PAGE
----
Hardware leaker and Twitter user @Komachi_Ensaka has spotted a very strange AMD Radeon graphics card based on the Navi 21 GPU that's equipped with just 8GB of memory, down from 16GB of memory typically installed on Navi 21-based Radeon RX 6800/6900-series boards. The product was spotted in the UserBenchmark database. Could this be a new contender for the best graphics cards, or perhaps an OEM-only card?
The card in question carries Navi 21's device ID (1002 73BF) and subsystem ID (1002 0E3A), which matches up with an AMD Radeon RX 6800 GPU. Assuming it's not just a faulty reading, or a faked entry, it's also only equipped with 8GB of GDDR6 memory.
Rumors about AMD's intention to build a cheaper Radeon RX 6800 SKU with 8GB of memory have been floating for quite a while, but AMD has never confirmed them, perhaps because the cost of memory is not something that concerns it (and its partners among makers of graphics cards) the most. There's also the fact that AMD made a point of how it provided substantially more memory than Nvidia's competing RTX 30-series parts, and might now be forced to step back to 8GB given the various component shortages.
If AMD is indeed testing and/or mulling a release of a Navi 21-based graphics card with 8GB of memory, there are two ways how AMD could build it:
- Use a cut-down version of the Navi 21 GPU with half of the memory interfaces enabled and equip the card with four 16Gb GDDR6 memory chips. This would allow the company to make use of its Navi 21 processors with faulty memory controllers/PHYs and/or reduce the bill of materials (BOM) cost of its card. Performance of such a product will likely be rather low in high resolutions and in cases that require more than 8GB of memory.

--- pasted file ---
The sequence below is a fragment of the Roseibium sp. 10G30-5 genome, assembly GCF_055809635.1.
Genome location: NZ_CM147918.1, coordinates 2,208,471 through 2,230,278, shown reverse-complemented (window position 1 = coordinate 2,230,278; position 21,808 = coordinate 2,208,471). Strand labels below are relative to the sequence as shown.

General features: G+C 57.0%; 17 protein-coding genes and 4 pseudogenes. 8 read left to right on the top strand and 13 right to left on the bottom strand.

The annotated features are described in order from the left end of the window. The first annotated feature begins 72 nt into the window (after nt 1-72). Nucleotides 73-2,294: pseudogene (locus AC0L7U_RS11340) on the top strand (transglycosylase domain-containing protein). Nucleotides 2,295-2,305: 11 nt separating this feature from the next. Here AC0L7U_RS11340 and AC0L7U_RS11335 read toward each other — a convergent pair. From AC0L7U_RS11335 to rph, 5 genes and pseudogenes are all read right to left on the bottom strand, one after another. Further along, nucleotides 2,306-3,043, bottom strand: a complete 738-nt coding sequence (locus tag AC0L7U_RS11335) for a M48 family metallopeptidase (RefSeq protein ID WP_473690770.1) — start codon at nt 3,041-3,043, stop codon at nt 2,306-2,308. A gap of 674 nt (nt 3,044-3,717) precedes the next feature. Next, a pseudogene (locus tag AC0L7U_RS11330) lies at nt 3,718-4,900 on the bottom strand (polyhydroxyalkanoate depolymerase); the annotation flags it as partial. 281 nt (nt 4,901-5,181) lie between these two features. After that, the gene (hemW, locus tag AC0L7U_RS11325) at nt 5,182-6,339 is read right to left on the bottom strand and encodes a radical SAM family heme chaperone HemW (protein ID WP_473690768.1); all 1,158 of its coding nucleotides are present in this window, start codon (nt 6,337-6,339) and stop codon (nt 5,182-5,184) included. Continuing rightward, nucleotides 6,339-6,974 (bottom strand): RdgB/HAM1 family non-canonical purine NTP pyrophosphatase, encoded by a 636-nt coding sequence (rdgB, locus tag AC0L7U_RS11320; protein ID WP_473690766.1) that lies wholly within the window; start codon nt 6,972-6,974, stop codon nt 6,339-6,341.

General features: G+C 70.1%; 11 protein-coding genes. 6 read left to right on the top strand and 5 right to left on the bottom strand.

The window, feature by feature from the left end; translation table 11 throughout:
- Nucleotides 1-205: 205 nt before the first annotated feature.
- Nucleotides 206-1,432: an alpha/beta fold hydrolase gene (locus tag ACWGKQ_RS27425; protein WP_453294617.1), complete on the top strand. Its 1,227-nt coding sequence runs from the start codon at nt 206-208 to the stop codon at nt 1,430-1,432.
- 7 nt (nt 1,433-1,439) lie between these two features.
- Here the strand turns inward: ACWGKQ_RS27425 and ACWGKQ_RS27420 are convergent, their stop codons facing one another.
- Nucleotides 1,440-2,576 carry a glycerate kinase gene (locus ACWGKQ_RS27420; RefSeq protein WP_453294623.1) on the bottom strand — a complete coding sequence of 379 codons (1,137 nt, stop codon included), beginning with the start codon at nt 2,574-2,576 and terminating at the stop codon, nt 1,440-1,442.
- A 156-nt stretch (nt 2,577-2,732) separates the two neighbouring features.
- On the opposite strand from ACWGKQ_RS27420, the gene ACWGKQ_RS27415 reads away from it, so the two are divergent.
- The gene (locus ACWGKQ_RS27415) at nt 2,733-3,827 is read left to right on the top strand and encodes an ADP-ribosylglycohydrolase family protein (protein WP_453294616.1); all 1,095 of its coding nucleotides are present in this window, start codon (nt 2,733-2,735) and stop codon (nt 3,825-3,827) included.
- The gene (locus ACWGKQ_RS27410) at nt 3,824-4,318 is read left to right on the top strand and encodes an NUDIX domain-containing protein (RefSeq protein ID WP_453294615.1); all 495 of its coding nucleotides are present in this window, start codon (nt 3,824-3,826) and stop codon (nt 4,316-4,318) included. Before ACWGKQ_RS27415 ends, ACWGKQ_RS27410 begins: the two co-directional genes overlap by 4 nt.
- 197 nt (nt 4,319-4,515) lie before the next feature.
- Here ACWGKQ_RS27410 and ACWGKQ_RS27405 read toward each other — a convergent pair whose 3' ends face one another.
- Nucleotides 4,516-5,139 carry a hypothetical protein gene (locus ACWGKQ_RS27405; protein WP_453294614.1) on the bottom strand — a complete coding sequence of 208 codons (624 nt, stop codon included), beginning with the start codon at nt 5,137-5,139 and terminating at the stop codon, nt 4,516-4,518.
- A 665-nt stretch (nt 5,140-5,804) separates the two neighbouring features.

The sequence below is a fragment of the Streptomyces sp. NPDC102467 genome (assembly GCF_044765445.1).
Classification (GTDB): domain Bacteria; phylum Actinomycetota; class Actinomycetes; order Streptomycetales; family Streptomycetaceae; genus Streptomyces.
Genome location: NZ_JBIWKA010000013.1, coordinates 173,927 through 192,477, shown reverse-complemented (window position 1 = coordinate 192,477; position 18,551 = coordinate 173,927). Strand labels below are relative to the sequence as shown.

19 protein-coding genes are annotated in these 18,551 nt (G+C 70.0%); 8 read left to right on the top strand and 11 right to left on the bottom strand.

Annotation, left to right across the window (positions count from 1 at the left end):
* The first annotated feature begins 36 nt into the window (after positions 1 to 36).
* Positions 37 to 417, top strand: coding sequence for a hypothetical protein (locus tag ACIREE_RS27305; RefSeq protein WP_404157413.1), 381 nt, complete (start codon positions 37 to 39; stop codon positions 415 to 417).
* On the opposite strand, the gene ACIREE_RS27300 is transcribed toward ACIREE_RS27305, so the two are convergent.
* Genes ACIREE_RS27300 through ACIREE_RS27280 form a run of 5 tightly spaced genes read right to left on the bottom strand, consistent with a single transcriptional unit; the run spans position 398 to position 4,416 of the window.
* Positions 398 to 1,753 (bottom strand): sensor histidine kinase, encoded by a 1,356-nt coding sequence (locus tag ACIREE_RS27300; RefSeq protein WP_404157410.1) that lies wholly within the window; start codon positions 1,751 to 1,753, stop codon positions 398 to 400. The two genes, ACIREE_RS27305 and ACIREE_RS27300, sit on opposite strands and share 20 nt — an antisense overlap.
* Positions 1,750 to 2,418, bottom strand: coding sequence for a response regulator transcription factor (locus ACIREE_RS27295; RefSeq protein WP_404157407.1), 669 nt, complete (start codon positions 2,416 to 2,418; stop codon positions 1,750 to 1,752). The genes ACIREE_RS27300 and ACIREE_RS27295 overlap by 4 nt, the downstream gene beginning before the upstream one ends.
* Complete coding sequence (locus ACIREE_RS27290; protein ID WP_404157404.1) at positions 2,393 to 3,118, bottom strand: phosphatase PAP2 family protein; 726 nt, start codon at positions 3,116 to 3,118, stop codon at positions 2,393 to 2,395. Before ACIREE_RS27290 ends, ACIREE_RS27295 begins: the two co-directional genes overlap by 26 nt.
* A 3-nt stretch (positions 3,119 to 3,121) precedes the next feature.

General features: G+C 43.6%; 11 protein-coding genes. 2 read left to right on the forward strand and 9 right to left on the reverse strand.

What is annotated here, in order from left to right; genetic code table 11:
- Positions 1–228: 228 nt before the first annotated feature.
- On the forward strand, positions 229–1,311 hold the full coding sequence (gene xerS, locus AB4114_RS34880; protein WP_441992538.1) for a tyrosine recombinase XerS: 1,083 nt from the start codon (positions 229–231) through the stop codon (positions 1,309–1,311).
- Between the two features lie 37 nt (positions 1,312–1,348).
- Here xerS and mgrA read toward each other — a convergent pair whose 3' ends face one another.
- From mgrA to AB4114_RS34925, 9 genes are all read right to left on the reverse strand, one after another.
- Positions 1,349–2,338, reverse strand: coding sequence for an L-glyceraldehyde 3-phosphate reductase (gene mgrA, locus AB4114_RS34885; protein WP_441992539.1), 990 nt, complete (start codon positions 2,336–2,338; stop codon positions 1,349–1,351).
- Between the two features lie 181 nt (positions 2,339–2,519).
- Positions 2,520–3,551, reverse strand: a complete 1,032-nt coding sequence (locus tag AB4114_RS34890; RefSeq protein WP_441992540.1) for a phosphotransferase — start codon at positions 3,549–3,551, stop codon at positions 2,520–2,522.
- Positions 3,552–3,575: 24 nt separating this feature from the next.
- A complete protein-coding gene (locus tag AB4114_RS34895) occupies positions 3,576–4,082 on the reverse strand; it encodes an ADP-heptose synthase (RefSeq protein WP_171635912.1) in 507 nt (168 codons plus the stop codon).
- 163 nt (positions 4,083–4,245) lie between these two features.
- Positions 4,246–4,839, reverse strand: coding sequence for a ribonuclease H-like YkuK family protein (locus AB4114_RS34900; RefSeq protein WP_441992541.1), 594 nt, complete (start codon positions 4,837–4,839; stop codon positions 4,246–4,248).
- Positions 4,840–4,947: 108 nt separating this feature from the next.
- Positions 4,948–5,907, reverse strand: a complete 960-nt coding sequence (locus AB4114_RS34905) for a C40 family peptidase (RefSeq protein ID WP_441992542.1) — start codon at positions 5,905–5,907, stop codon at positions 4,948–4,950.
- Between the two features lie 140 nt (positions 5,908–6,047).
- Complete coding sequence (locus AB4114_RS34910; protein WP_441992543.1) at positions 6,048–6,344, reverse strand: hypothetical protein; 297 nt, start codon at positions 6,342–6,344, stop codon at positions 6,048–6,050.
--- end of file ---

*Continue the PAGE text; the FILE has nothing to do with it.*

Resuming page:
- Use a Navi 21 GPU with all of its memory controllers/interfaces enabled, but install 8Gb GDDR6 chips. This would reduce BOM of the card, but will again lower its performance in games/scenes where 8GB of memory is needed, but memory bandwidth would remain the same.
AMD could sell either of such boards to OEMs or on select markets as a Radeon RX 6800 LE or a Radeon RX 6700 LE, depending on the level of performance. Based on the UserBenchmark results, the card in question performs worse than the RX 6800 and better than the RX 6700 XT, which makes an RX 6800 LE more likely. There's a $100 price gap between those two cards as well, not that suggested etail pricing (SEP) means much these days.
As with all such leaks and rumors, sprinkle liberally with salt. It could be a prototype, a fake, or a future product. Without sufficient supply, just about any GPU with a reasonable price would be welcomed by gamers. We asked AMD for comment, but in general the response on unannounced cards is "no comment."
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Anton Shilov is a Freelance News Writer at Tom’s Hardware US. Over the past couple of decades, he has covered everything from CPUs and GPUs to supercomputers and from modern process technologies and latest fab tools to high-tech industry trends.